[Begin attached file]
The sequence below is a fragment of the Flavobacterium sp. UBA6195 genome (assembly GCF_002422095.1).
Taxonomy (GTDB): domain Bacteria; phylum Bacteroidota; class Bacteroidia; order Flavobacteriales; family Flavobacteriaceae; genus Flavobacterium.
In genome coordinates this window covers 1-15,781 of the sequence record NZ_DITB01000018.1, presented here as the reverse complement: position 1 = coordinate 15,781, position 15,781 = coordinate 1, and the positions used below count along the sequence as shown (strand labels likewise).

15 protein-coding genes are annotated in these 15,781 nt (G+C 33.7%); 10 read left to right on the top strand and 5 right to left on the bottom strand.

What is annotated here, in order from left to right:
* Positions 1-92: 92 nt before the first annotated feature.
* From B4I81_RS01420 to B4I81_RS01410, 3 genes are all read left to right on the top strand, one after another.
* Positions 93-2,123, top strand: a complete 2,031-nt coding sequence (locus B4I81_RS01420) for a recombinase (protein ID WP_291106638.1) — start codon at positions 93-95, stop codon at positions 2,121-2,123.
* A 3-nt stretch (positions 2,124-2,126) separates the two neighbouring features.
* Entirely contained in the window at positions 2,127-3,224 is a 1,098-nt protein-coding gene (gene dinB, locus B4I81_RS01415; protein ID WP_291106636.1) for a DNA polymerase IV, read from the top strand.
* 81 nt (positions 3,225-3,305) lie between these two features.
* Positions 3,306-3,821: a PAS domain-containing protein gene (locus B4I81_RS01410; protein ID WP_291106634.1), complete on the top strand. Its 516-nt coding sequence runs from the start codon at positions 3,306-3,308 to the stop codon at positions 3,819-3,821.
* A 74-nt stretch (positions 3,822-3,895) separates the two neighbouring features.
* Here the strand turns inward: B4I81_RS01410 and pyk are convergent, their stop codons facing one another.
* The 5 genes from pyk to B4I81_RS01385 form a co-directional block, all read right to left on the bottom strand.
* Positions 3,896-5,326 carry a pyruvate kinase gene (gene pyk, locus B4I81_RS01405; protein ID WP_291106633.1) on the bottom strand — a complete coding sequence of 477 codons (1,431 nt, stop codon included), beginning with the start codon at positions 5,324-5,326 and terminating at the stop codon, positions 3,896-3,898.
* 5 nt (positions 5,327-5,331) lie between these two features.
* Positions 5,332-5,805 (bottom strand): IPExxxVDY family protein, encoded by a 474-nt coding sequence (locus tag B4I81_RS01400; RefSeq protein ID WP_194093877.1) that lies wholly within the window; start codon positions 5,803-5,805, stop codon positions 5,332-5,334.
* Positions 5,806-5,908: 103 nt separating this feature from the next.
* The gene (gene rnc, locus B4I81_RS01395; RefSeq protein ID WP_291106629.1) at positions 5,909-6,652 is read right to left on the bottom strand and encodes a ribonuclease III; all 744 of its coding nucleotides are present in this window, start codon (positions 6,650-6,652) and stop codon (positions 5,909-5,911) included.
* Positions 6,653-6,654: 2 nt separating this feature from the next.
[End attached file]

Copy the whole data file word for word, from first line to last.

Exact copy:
The sequence below is a fragment of the Flavobacterium sp. UBA6195 genome (assembly GCF_002422095.1).
Taxonomy (GTDB): domain Bacteria; phylum Bacteroidota; class Bacteroidia; order Flavobacteriales; family Flavobacteriaceae; genus Flavobacterium.
In genome coordinates this window covers 1-15,781 of the sequence record NZ_DITB01000018.1, presented here as the reverse complement: position 1 = coordinate 15,781, position 15,781 = coordinate 1, and the positions used below count along the sequence as shown (strand labels likewise).

15 protein-coding genes are annotated in these 15,781 nt (G+C 33.7%); 10 read left to right on the top strand and 5 right to left on the bottom strand.

What is annotated here, in order from left to right:
* Positions 1-92: 92 nt before the first annotated feature.
* From B4I81_RS01420 to B4I81_RS01410, 3 genes are all read left to right on the top strand, one after another.
* Positions 93-2,123, top strand: a complete 2,031-nt coding sequence (locus B4I81_RS01420) for a recombinase (protein ID WP_291106638.1) — start codon at positions 93-95, stop codon at positions 2,121-2,123.
* A 3-nt stretch (positions 2,124-2,126) separates the two neighbouring features.
* Entirely contained in the window at positions 2,127-3,224 is a 1,098-nt protein-coding gene (gene dinB, locus B4I81_RS01415; protein ID WP_291106636.1) for a DNA polymerase IV, read from the top strand.
* 81 nt (positions 3,225-3,305) lie between these two features.
* Positions 3,306-3,821: a PAS domain-containing protein gene (locus B4I81_RS01410; protein ID WP_291106634.1), complete on the top strand. Its 516-nt coding sequence runs from the start codon at positions 3,306-3,308 to the stop codon at positions 3,819-3,821.
* A 74-nt stretch (positions 3,822-3,895) separates the two neighbouring features.
* Here the strand turns inward: B4I81_RS01410 and pyk are convergent, their stop codons facing one another.
* The 5 genes from pyk to B4I81_RS01385 form a co-directional block, all read right to left on the bottom strand.
* Positions 3,896-5,326 carry a pyruvate kinase gene (gene pyk, locus B4I81_RS01405; protein ID WP_291106633.1) on the bottom strand — a complete coding sequence of 477 codons (1,431 nt, stop codon included), beginning with the start codon at positions 5,324-5,326 and terminating at the stop codon, positions 3,896-3,898.
* 5 nt (positions 5,327-5,331) lie between these two features.
* Positions 5,332-5,805 (bottom strand): IPExxxVDY family protein, encoded by a 474-nt coding sequence (locus tag B4I81_RS01400; RefSeq protein ID WP_194093877.1) that lies wholly within the window; start codon positions 5,803-5,805, stop codon positions 5,332-5,334.
* Positions 5,806-5,908: 103 nt separating this feature from the next.
* The gene (gene rnc, locus B4I81_RS01395; RefSeq protein ID WP_291106629.1) at positions 5,909-6,652 is read right to left on the bottom strand and encodes a ribonuclease III; all 744 of its coding nucleotides are present in this window, start codon (positions 6,650-6,652) and stop codon (positions 5,909-5,911) included.
* Positions 6,653-6,654: 2 nt separating this feature from the next.